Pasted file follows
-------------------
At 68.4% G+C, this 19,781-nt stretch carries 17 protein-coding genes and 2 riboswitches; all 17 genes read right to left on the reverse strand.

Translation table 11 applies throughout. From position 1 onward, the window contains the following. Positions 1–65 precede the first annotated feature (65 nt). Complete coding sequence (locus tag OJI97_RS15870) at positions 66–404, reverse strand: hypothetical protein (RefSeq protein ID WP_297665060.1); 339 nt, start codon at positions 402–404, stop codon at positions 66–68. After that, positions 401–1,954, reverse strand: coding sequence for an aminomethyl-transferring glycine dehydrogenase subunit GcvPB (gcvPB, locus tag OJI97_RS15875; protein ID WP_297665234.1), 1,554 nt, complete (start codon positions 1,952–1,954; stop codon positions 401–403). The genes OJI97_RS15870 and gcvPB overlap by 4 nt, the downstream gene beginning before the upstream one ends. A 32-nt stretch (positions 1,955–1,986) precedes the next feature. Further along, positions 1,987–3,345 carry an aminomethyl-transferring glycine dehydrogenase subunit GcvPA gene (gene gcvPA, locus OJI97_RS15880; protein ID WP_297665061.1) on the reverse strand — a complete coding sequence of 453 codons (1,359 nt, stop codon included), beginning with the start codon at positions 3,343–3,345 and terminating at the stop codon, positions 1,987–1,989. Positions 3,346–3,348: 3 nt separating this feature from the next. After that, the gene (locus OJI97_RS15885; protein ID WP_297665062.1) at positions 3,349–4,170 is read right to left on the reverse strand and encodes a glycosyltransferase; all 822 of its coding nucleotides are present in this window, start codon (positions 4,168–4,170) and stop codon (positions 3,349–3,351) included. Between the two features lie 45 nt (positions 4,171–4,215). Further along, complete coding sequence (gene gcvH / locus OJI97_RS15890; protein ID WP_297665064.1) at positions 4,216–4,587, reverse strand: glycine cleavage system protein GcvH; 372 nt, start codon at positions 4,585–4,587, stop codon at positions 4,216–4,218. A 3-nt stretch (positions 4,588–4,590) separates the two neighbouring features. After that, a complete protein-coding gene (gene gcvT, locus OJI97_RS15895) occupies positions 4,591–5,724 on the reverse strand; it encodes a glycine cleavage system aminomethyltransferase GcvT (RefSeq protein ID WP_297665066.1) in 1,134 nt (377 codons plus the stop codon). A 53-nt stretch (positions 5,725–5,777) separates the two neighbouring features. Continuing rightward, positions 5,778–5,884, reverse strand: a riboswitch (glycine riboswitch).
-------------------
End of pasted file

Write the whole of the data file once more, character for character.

At 68.4% G+C, this 19,781-nt stretch carries 17 protein-coding genes and 2 riboswitches; all 17 genes read right to left on the reverse strand.

Translation table 11 applies throughout. From position 1 onward, the window contains the following. Positions 1–65 precede the first annotated feature (65 nt). Complete coding sequence (locus tag OJI97_RS15870) at positions 66–404, reverse strand: hypothetical protein (RefSeq protein ID WP_297665060.1); 339 nt, start codon at positions 402–404, stop codon at positions 66–68. After that, positions 401–1,954, reverse strand: coding sequence for an aminomethyl-transferring glycine dehydrogenase subunit GcvPB (gcvPB, locus tag OJI97_RS15875; protein ID WP_297665234.1), 1,554 nt, complete (start codon positions 1,952–1,954; stop codon positions 401–403). The genes OJI97_RS15870 and gcvPB overlap by 4 nt, the downstream gene beginning before the upstream one ends. A 32-nt stretch (positions 1,955–1,986) precedes the next feature. Further along, positions 1,987–3,345 carry an aminomethyl-transferring glycine dehydrogenase subunit GcvPA gene (gene gcvPA, locus OJI97_RS15880; protein ID WP_297665061.1) on the reverse strand — a complete coding sequence of 453 codons (1,359 nt, stop codon included), beginning with the start codon at positions 3,343–3,345 and terminating at the stop codon, positions 1,987–1,989. Positions 3,346–3,348: 3 nt separating this feature from the next. After that, the gene (locus OJI97_RS15885; protein ID WP_297665062.1) at positions 3,349–4,170 is read right to left on the reverse strand and encodes a glycosyltransferase; all 822 of its coding nucleotides are present in this window, start codon (positions 4,168–4,170) and stop codon (positions 3,349–3,351) included. Between the two features lie 45 nt (positions 4,171–4,215). Further along, complete coding sequence (gene gcvH / locus OJI97_RS15890; protein ID WP_297665064.1) at positions 4,216–4,587, reverse strand: glycine cleavage system protein GcvH; 372 nt, start codon at positions 4,585–4,587, stop codon at positions 4,216–4,218. A 3-nt stretch (positions 4,588–4,590) separates the two neighbouring features. After that, a complete protein-coding gene (gene gcvT, locus OJI97_RS15895) occupies positions 4,591–5,724 on the reverse strand; it encodes a glycine cleavage system aminomethyltransferase GcvT (RefSeq protein ID WP_297665066.1) in 1,134 nt (377 codons plus the stop codon). A 53-nt stretch (positions 5,725–5,777) separates the two neighbouring features. Continuing rightward, positions 5,778–5,884, reverse strand: a riboswitch (glycine riboswitch).